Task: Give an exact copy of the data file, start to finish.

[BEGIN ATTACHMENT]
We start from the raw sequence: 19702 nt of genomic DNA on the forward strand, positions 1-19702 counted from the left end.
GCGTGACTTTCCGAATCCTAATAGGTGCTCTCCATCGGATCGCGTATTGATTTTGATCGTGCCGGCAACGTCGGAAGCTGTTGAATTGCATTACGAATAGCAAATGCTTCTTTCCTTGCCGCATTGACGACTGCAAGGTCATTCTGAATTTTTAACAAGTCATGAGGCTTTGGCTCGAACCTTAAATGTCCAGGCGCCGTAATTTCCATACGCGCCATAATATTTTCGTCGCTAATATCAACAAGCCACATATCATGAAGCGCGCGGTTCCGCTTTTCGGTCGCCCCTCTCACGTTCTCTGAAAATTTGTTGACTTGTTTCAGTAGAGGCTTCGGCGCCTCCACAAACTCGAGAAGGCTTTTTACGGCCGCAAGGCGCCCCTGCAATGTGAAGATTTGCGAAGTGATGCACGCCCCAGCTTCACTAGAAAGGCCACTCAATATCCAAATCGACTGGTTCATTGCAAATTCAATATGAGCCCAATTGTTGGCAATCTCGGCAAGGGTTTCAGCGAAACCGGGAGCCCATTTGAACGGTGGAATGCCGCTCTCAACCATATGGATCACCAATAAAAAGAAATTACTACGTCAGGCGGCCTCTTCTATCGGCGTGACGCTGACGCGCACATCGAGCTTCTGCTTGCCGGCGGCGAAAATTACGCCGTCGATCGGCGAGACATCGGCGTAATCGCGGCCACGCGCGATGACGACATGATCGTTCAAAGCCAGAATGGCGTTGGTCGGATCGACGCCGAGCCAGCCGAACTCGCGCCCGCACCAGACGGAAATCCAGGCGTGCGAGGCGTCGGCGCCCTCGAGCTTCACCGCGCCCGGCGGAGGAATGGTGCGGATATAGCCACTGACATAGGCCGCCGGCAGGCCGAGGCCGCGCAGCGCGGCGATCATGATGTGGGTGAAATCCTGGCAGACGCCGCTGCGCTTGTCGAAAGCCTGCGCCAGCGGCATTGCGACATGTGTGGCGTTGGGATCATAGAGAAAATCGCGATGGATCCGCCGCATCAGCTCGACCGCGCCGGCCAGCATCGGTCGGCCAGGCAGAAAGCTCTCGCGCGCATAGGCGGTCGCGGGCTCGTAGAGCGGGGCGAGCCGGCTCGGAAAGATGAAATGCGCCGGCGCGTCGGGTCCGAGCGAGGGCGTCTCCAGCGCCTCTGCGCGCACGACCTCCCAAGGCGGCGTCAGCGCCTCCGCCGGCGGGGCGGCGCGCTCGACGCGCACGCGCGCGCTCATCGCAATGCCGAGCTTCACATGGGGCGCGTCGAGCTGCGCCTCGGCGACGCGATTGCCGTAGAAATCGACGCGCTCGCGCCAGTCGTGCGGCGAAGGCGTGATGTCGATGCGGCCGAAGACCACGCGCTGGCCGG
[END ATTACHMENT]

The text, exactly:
We start from the raw sequence: 19702 nt of genomic DNA on the forward strand, positions 1-19702 counted from the left end.
GCGTGACTTTCCGAATCCTAATAGGTGCTCTCCATCGGATCGCGTATTGATTTTGATCGTGCCGGCAACGTCGGAAGCTGTTGAATTGCATTACGAATAGCAAATGCTTCTTTCCTTGCCGCATTGACGACTGCAAGGTCATTCTGAATTTTTAACAAGTCATGAGGCTTTGGCTCGAACCTTAAATGTCCAGGCGCCGTAATTTCCATACGCGCCATAATATTTTCGTCGCTAATATCAACAAGCCACATATCATGAAGCGCGCGGTTCCGCTTTTCGGTCGCCCCTCTCACGTTCTCTGAAAATTTGTTGACTTGTTTCAGTAGAGGCTTCGGCGCCTCCACAAACTCGAGAAGGCTTTTTACGGCCGCAAGGCGCCCCTGCAATGTGAAGATTTGCGAAGTGATGCACGCCCCAGCTTCACTAGAAAGGCCACTCAATATCCAAATCGACTGGTTCATTGCAAATTCAATATGAGCCCAATTGTTGGCAATCTCGGCAAGGGTTTCAGCGAAACCGGGAGCCCATTTGAACGGTGGAATGCCGCTCTCAACCATATGGATCACCAATAAAAAGAAATTACTACGTCAGGCGGCCTCTTCTATCGGCGTGACGCTGACGCGCACATCGAGCTTCTGCTTGCCGGCGGCGAAAATTACGCCGTCGATCGGCGAGACATCGGCGTAATCGCGGCCACGCGCGATGACGACATGATCGTTCAAAGCCAGAATGGCGTTGGTCGGATCGACGCCGAGCCAGCCGAACTCGCGCCCGCACCAGACGGAAATCCAGGCGTGCGAGGCGTCGGCGCCCTCGAGCTTCACCGCGCCCGGCGGAGGAATGGTGCGGATATAGCCACTGACATAGGCCGCCGGCAGGCCGAGGCCGCGCAGCGCGGCGATCATGATGTGGGTGAAATCCTGGCAGACGCCGCTGCGCTTGTCGAAAGCCTGCGCCAGCGGCATTGCGACATGTGTGGCGTTGGGATCATAGAGAAAATCGCGATGGATCCGCCGCATCAGCTCGACCGCGCCGGCCAGCATCGGTCGGCCAGGCAGAAAGCTCTCGCGCGCATAGGCGGTCGCGGGCTCGTAGAGCGGGGCGAGCCGGCTCGGAAAGATGAAATGCGCCGGCGCGTCGGGTCCGAGCGAGGGCGTCTCCAGCGCCTCTGCGCGCACGACCTCCCAAGGCGGCGTCAGCGCCTCCGCCGGCGGGGCGGCGCGCTCGACGCGCACGCGCGCGCTCATCGCAATGCCGAGCTTCACATGGGGCGCGTCGAGCTGCGCCTCGGCGACGCGATTGCCGTAGAAATCGACGCGCTCGCGCCAGTCGTGCGGCGAAGGCGTGATGTCGATGCGGCCGAAGACCACGCGCTGGCCGG